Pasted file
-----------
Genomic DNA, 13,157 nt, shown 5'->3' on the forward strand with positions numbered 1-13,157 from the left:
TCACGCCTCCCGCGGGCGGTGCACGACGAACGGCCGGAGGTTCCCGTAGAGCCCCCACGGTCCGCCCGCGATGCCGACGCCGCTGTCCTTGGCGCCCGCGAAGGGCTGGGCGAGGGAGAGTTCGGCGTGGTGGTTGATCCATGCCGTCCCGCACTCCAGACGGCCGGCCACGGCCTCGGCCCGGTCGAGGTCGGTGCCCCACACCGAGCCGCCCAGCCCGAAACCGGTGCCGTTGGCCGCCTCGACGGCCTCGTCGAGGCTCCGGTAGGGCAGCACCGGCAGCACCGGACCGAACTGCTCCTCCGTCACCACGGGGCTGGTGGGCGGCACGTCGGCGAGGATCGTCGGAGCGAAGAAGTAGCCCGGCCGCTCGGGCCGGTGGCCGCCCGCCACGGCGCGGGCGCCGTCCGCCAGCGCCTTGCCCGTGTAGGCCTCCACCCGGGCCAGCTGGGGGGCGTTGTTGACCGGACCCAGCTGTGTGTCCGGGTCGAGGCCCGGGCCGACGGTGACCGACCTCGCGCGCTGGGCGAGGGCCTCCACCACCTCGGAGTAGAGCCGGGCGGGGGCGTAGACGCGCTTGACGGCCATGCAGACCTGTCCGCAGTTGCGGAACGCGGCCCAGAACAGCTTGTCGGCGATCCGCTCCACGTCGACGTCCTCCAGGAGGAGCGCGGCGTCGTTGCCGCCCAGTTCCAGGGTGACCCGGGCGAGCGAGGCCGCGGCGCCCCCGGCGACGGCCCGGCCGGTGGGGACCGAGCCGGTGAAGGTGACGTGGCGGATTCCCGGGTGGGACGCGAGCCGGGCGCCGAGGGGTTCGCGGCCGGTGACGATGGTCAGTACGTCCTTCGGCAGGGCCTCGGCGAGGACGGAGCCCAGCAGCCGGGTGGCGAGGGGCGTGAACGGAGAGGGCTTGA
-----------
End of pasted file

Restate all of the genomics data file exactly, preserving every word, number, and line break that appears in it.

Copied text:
Genomic DNA, 13,157 nt, shown 5'->3' on the forward strand with positions numbered 1-13,157 from the left:
TCACGCCTCCCGCGGGCGGTGCACGACGAACGGCCGGAGGTTCCCGTAGAGCCCCCACGGTCCGCCCGCGATGCCGACGCCGCTGTCCTTGGCGCCCGCGAAGGGCTGGGCGAGGGAGAGTTCGGCGTGGTGGTTGATCCATGCCGTCCCGCACTCCAGACGGCCGGCCACGGCCTCGGCCCGGTCGAGGTCGGTGCCCCACACCGAGCCGCCCAGCCCGAAACCGGTGCCGTTGGCCGCCTCGACGGCCTCGTCGAGGCTCCGGTAGGGCAGCACCGGCAGCACCGGACCGAACTGCTCCTCCGTCACCACGGGGCTGGTGGGCGGCACGTCGGCGAGGATCGTCGGAGCGAAGAAGTAGCCCGGCCGCTCGGGCCGGTGGCCGCCCGCCACGGCGCGGGCGCCGTCCGCCAGCGCCTTGCCCGTGTAGGCCTCCACCCGGGCCAGCTGGGGGGCGTTGTTGACCGGACCCAGCTGTGTGTCCGGGTCGAGGCCCGGGCCGACGGTGACCGACCTCGCGCGCTGGGCGAGGGCCTCCACCACCTCGGAGTAGAGCCGGGCGGGGGCGTAGACGCGCTTGACGGCCATGCAGACCTGTCCGCAGTTGCGGAACGCGGCCCAGAACAGCTTGTCGGCGATCCGCTCCACGTCGACGTCCTCCAGGAGGAGCGCGGCGTCGTTGCCGCCCAGTTCCAGGGTGACCCGGGCGAGCGAGGCCGCGGCGCCCCCGGCGACGGCCCGGCCGGTGGGGACCGAGCCGGTGAAGGTGACGTGGCGGATTCCCGGGTGGGACGCGAGCCGGGCGCCGAGGGGTTCGCGGCCGGTGACGATGGTCAGTACGTCCTTCGGCAGGGCCTCGGCGAGGACGGAGCCCAGCAGCCGGGTGGCGAGGGGCGTGAACGGAGAGGGCTTGA